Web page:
Kentaro Takashina focuses on creating sculptural, one-of-a-kind wood furniture pieces and is passionate about using locally and sustainably sourced materials as well as employing building practices that are ethical and kind to our environment. Each piece is hand crafted with great care and detailing by Takashina in his studio located in the foothills of the Catskills.
Born in Osaka, Japan to a Japanese father and American Mother, Takashina grew up splitting his time between Japan and the United States. He has worked extensively as a craftsman, artist’s assistant, and maker of fine objects and homes for over 17 years, having obtained his Bachelor of Fine Arts from Parsons School of Design in 2004. As an assistant to renowned artist Martin Puryear, he mastered a traditional building technique known as cold-molding, which has become the signature in his unique furniture pieces.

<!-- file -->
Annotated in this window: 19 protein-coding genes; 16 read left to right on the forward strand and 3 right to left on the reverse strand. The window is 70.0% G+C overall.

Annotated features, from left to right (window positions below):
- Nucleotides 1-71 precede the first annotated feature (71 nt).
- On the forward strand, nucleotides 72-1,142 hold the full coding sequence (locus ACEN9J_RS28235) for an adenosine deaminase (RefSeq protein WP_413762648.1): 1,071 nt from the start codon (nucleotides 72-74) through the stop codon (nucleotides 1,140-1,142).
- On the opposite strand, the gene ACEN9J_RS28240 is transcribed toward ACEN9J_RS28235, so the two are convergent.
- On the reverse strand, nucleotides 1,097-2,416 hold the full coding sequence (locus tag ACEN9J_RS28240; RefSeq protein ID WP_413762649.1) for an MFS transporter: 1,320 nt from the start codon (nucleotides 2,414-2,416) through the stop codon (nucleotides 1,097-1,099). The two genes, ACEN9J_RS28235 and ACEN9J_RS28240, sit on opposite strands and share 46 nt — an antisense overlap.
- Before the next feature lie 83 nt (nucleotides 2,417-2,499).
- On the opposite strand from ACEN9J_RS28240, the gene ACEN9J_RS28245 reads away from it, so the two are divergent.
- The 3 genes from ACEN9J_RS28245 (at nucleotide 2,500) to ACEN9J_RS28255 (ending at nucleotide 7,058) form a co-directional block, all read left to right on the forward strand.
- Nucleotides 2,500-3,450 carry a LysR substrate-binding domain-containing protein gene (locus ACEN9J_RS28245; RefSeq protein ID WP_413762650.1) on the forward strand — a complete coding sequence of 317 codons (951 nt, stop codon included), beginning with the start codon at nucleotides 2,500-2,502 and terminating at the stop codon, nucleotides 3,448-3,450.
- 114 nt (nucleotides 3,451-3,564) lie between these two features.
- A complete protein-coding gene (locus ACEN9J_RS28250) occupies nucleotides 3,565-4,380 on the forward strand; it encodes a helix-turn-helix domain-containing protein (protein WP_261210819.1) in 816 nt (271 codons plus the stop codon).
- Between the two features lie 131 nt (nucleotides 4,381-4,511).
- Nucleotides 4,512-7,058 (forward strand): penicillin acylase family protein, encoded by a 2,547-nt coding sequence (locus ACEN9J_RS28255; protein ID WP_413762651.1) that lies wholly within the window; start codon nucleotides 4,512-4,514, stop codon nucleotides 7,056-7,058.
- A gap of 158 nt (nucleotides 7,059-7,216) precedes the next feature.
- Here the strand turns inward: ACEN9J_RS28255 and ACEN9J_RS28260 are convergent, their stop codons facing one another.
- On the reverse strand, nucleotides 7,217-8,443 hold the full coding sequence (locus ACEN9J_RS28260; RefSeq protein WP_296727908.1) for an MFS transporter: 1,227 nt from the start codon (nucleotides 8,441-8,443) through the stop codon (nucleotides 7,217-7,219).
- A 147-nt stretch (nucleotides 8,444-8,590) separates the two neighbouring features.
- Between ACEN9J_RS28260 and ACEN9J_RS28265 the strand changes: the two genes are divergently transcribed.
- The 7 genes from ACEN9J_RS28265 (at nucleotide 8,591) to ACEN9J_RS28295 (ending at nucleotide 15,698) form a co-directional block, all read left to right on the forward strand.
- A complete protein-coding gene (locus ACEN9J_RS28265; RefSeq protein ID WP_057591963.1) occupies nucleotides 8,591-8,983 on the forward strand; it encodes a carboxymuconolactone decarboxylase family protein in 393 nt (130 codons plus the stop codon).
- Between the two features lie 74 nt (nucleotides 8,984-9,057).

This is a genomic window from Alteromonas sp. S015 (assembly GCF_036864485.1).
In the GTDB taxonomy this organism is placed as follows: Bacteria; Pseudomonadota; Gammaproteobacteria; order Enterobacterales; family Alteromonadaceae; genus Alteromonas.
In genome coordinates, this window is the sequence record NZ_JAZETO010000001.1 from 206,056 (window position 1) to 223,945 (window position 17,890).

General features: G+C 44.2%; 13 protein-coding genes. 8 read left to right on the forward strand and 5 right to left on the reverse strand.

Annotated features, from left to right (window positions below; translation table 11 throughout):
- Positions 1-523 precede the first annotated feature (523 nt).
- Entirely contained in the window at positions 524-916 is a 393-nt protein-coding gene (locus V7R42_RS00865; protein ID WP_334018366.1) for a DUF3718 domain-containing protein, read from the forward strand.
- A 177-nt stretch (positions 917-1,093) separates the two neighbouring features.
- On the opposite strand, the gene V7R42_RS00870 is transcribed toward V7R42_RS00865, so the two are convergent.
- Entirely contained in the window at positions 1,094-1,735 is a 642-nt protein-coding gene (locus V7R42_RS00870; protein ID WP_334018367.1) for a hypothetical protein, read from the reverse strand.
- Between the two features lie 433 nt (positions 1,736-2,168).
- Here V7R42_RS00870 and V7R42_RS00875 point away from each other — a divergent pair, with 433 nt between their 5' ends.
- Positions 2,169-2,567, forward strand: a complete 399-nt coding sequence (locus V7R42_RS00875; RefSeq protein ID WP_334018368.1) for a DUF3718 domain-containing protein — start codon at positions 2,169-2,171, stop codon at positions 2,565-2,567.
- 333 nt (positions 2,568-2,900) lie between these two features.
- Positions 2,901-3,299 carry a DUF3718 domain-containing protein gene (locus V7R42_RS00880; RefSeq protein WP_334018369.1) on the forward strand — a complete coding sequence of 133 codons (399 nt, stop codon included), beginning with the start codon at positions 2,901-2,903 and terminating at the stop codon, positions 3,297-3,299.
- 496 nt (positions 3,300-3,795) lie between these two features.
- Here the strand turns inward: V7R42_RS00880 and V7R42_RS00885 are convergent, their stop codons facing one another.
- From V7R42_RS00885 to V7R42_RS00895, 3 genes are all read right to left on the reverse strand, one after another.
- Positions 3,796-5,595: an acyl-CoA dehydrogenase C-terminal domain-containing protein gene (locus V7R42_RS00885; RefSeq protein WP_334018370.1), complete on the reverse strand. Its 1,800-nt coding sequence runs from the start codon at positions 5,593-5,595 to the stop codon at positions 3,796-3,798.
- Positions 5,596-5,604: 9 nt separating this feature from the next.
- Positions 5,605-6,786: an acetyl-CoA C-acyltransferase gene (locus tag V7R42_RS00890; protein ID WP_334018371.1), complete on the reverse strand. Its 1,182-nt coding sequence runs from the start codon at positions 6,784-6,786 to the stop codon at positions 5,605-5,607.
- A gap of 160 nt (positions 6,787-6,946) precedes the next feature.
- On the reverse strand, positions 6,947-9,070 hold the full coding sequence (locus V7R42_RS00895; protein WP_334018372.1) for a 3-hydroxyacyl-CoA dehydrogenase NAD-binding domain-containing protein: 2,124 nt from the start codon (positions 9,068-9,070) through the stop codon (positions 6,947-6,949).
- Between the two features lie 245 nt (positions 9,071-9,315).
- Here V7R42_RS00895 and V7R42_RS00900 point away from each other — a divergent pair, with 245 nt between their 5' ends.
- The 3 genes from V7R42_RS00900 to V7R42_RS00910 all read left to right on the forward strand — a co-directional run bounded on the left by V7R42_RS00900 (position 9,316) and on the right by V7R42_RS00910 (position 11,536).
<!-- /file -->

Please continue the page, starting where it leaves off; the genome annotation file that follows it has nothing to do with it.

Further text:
Cold-molding was used to create the first airplane hulls which were initially made of wood until aluminum took over as a more desirable material. It has historically been, and is still to this day used to make the hulls of sailboats, canoes, and other types of boats by traditional boat-builders. The process involves the layering of narrow strips of thick veneer over a hollow frame which allows for the creation of infinitely complex three dimensional shapes that will not warp over time and does not require the use of plastics or toxic resins. Takashina's use of the cold-molding technique results in furniture pieces that are subtly ambiguous in both culture and time of origin.
Takashina draws inspiration from his experiences of being intimately exposed to Eastern and Western cultures and aesthetics in his upbringing. He is especially moved by dusty old minkas and sleepy seaside villages in Japan.